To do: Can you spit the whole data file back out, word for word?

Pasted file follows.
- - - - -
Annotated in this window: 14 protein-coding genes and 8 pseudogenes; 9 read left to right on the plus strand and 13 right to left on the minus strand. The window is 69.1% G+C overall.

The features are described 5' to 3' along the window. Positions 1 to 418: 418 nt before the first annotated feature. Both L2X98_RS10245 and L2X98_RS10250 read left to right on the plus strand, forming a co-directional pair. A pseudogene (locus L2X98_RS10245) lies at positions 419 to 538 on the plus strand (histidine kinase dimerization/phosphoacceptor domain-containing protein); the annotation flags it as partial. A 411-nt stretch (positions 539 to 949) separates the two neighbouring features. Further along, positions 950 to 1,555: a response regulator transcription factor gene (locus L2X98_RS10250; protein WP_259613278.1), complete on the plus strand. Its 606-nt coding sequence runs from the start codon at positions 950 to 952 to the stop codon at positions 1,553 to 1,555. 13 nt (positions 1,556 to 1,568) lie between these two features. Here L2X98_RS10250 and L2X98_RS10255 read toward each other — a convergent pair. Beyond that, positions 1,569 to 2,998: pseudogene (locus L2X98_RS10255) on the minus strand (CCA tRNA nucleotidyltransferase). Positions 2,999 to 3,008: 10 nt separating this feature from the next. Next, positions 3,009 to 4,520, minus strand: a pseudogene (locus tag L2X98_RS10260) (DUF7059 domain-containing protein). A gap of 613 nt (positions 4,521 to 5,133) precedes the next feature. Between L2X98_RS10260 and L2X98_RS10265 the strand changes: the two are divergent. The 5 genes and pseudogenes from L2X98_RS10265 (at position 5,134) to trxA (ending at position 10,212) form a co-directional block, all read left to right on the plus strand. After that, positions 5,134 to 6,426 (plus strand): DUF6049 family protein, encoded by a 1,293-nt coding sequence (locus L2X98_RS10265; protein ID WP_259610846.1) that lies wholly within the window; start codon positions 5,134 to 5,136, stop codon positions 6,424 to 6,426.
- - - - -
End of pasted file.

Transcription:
Annotated in this window: 14 protein-coding genes and 8 pseudogenes; 9 read left to right on the plus strand and 13 right to left on the minus strand. The window is 69.1% G+C overall.

The features are described 5' to 3' along the window. Positions 1 to 418: 418 nt before the first annotated feature. Both L2X98_RS10245 and L2X98_RS10250 read left to right on the plus strand, forming a co-directional pair. A pseudogene (locus L2X98_RS10245) lies at positions 419 to 538 on the plus strand (histidine kinase dimerization/phosphoacceptor domain-containing protein); the annotation flags it as partial. A 411-nt stretch (positions 539 to 949) separates the two neighbouring features. Further along, positions 950 to 1,555: a response regulator transcription factor gene (locus L2X98_RS10250; protein WP_259613278.1), complete on the plus strand. Its 606-nt coding sequence runs from the start codon at positions 950 to 952 to the stop codon at positions 1,553 to 1,555. 13 nt (positions 1,556 to 1,568) lie between these two features. Here L2X98_RS10250 and L2X98_RS10255 read toward each other — a convergent pair. Beyond that, positions 1,569 to 2,998: pseudogene (locus L2X98_RS10255) on the minus strand (CCA tRNA nucleotidyltransferase). Positions 2,999 to 3,008: 10 nt separating this feature from the next. Next, positions 3,009 to 4,520, minus strand: a pseudogene (locus tag L2X98_RS10260) (DUF7059 domain-containing protein). A gap of 613 nt (positions 4,521 to 5,133) precedes the next feature. Between L2X98_RS10260 and L2X98_RS10265 the strand changes: the two are divergent. The 5 genes and pseudogenes from L2X98_RS10265 (at position 5,134) to trxA (ending at position 10,212) form a co-directional block, all read left to right on the plus strand. After that, positions 5,134 to 6,426 (plus strand): DUF6049 family protein, encoded by a 1,293-nt coding sequence (locus L2X98_RS10265; protein ID WP_259610846.1) that lies wholly within the window; start codon positions 5,134 to 5,136, stop codon positions 6,424 to 6,426.